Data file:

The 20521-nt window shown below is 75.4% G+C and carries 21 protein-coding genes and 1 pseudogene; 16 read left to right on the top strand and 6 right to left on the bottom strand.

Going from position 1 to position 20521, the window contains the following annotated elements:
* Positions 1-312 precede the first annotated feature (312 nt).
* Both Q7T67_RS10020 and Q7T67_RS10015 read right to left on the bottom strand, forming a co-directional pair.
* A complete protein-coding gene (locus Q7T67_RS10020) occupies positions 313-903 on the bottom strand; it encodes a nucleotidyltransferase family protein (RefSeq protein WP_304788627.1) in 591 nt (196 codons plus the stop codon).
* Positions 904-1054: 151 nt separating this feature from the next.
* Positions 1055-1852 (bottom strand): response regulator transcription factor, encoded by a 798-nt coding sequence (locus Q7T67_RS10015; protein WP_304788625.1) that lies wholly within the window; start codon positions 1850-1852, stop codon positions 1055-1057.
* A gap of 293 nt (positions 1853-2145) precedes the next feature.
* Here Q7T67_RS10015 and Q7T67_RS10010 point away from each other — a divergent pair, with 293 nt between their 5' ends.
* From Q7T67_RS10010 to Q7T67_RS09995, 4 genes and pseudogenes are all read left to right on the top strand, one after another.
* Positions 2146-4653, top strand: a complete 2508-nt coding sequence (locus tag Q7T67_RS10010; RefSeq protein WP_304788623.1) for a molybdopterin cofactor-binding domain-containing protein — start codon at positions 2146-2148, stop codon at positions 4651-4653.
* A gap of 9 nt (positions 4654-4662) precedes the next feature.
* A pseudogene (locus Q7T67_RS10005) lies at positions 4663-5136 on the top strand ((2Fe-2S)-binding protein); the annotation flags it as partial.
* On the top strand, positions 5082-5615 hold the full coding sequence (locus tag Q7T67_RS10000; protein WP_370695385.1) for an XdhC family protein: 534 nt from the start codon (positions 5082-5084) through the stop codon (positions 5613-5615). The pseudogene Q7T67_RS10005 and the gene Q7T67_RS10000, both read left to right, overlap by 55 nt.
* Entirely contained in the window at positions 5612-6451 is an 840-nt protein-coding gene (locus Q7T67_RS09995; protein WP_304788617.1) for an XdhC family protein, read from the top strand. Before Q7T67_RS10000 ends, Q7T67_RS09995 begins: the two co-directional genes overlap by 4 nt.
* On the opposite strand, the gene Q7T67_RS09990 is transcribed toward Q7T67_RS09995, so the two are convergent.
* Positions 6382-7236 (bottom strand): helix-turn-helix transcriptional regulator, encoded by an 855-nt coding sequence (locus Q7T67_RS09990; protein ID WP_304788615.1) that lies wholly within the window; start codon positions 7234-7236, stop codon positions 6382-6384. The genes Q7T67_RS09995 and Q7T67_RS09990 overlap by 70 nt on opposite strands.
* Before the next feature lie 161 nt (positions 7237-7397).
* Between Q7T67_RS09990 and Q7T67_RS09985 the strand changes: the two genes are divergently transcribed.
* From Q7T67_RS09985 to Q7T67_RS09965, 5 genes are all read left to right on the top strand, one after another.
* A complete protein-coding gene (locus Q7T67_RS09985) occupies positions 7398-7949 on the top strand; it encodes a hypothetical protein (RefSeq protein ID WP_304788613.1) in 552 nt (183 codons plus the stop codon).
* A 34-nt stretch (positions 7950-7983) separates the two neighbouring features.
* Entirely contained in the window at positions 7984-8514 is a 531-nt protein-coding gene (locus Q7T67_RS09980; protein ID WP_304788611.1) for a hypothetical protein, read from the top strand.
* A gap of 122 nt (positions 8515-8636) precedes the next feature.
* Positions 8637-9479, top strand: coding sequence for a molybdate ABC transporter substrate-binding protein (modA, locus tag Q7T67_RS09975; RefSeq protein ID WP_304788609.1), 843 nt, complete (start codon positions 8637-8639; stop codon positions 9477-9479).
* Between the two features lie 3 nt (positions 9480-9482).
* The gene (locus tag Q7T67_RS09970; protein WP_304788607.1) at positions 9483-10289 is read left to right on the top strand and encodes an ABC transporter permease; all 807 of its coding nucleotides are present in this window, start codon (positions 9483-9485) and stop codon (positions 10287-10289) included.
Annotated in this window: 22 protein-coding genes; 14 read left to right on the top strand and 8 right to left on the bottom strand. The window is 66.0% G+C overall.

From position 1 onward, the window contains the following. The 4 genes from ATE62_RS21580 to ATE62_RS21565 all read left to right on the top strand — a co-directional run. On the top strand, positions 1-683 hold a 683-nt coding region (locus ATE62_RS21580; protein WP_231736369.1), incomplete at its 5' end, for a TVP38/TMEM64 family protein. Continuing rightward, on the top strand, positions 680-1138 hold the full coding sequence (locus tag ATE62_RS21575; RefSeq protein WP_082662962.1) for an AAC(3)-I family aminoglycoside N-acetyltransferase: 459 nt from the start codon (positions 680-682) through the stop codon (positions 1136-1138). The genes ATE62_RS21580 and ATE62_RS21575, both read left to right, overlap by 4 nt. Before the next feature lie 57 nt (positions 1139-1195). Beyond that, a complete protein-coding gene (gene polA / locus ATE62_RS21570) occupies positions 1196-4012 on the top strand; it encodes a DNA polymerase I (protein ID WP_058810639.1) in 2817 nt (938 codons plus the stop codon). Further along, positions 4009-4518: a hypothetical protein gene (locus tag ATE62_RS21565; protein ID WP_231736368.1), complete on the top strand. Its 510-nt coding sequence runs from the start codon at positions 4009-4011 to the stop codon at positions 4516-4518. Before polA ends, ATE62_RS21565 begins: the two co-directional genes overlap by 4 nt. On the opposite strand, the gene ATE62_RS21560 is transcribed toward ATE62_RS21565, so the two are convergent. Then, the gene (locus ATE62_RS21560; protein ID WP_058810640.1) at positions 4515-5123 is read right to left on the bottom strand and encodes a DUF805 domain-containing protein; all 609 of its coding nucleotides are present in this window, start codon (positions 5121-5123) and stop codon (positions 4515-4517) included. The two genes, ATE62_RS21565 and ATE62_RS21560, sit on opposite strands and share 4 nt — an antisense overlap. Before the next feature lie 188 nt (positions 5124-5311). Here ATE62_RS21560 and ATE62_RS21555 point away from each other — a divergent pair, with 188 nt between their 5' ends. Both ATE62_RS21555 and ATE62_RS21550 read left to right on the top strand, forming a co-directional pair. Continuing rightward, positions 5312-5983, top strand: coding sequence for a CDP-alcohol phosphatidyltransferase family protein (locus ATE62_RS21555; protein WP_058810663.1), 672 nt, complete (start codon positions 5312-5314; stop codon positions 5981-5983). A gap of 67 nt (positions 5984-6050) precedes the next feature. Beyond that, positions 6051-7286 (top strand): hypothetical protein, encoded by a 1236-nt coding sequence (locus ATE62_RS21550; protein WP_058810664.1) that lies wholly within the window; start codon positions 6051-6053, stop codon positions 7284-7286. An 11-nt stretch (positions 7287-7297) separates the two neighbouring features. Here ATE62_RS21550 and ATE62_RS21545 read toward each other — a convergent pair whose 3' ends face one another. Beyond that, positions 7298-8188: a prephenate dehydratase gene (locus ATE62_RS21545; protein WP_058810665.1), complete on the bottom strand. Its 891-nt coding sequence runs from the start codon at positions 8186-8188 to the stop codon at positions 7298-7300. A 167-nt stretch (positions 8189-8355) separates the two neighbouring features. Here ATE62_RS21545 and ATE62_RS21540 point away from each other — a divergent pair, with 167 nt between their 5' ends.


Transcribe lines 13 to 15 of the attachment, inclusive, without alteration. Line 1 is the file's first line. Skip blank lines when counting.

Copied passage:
* A pseudogene (locus Q7T67_RS10005) lies at positions 4663-5136 on the top strand ((2Fe-2S)-binding protein); the annotation flags it as partial.
* On the top strand, positions 5082-5615 hold the full coding sequence (locus tag Q7T67_RS10000; protein WP_370695385.1) for an XdhC family protein: 534 nt from the start codon (positions 5082-5084) through the stop codon (positions 5613-5615). The pseudogene Q7T67_RS10005 and the gene Q7T67_RS10000, both read left to right, overlap by 55 nt.
* Entirely contained in the window at positions 5612-6451 is an 840-nt protein-coding gene (locus Q7T67_RS09995; protein WP_304788617.1) for an XdhC family protein, read from the top strand. Before Q7T67_RS10000 ends, Q7T67_RS09995 begins: the two co-directional genes overlap by 4 nt.